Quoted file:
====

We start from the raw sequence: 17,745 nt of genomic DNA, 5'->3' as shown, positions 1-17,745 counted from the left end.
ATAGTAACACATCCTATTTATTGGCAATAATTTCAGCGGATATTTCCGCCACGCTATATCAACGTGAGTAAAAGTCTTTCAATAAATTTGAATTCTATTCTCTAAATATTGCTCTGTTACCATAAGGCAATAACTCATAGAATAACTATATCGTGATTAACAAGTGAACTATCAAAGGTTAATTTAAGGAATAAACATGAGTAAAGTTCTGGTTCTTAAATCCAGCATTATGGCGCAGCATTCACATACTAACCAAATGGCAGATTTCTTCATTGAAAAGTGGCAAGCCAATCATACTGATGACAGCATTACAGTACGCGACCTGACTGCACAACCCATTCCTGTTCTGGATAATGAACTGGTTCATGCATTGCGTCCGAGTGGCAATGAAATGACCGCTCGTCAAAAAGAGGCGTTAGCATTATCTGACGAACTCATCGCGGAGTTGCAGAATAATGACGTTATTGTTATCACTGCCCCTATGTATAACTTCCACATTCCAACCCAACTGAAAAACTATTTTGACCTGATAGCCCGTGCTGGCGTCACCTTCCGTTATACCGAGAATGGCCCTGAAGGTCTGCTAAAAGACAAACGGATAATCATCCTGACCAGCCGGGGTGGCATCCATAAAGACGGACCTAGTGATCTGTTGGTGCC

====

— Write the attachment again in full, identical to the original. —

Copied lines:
We start from the raw sequence: 17,745 nt of genomic DNA, 5'->3' as shown, positions 1-17,745 counted from the left end.
ATAGTAACACATCCTATTTATTGGCAATAATTTCAGCGGATATTTCCGCCACGCTATATCAACGTGAGTAAAAGTCTTTCAATAAATTTGAATTCTATTCTCTAAATATTGCTCTGTTACCATAAGGCAATAACTCATAGAATAACTATATCGTGATTAACAAGTGAACTATCAAAGGTTAATTTAAGGAATAAACATGAGTAAAGTTCTGGTTCTTAAATCCAGCATTATGGCGCAGCATTCACATACTAACCAAATGGCAGATTTCTTCATTGAAAAGTGGCAAGCCAATCATACTGATGACAGCATTACAGTACGCGACCTGACTGCACAACCCATTCCTGTTCTGGATAATGAACTGGTTCATGCATTGCGTCCGAGTGGCAATGAAATGACCGCTCGTCAAAAAGAGGCGTTAGCATTATCTGACGAACTCATCGCGGAGTTGCAGAATAATGACGTTATTGTTATCACTGCCCCTATGTATAACTTCCACATTCCAACCCAACTGAAAAACTATTTTGACCTGATAGCCCGTGCTGGCGTCACCTTCCGTTATACCGAGAATGGCCCTGAAGGTCTGCTAAAAGACAAACGGATAATCATCCTGACCAGCCGGGGTGGCATCCATAAAGACGGACCTAGTGATCTGTTGGTGCC